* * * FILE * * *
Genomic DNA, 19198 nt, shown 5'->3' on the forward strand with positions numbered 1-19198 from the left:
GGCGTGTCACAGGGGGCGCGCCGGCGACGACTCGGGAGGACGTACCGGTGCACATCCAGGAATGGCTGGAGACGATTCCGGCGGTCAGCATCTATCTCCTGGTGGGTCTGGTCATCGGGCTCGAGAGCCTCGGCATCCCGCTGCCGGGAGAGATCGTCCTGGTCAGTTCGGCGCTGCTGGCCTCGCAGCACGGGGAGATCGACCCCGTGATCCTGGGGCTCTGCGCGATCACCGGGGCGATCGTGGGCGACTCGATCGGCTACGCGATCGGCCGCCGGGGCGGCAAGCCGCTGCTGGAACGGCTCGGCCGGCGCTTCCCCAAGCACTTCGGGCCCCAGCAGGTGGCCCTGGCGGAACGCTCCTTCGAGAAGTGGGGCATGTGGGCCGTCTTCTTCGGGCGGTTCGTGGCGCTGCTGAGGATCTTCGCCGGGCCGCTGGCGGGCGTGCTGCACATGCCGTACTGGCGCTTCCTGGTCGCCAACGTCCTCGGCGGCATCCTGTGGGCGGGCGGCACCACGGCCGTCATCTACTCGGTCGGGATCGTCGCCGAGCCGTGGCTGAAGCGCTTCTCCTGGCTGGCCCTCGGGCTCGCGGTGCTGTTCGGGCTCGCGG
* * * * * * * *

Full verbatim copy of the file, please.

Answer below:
Genomic DNA, 19198 nt, shown 5'->3' on the forward strand with positions numbered 1-19198 from the left:
GGCGTGTCACAGGGGGCGCGCCGGCGACGACTCGGGAGGACGTACCGGTGCACATCCAGGAATGGCTGGAGACGATTCCGGCGGTCAGCATCTATCTCCTGGTGGGTCTGGTCATCGGGCTCGAGAGCCTCGGCATCCCGCTGCCGGGAGAGATCGTCCTGGTCAGTTCGGCGCTGCTGGCCTCGCAGCACGGGGAGATCGACCCCGTGATCCTGGGGCTCTGCGCGATCACCGGGGCGATCGTGGGCGACTCGATCGGCTACGCGATCGGCCGCCGGGGCGGCAAGCCGCTGCTGGAACGGCTCGGCCGGCGCTTCCCCAAGCACTTCGGGCCCCAGCAGGTGGCCCTGGCGGAACGCTCCTTCGAGAAGTGGGGCATGTGGGCCGTCTTCTTCGGGCGGTTCGTGGCGCTGCTGAGGATCTTCGCCGGGCCGCTGGCGGGCGTGCTGCACATGCCGTACTGGCGCTTCCTGGTCGCCAACGTCCTCGGCGGCATCCTGTGGGCGGGCGGCACCACGGCCGTCATCTACTCGGTCGGGATCGTCGCCGAGCCGTGGCTGAAGCGCTTCTCCTGGCTGGCCCTCGGGCTCGCGGTGCTGTTCGGGCTCGCGG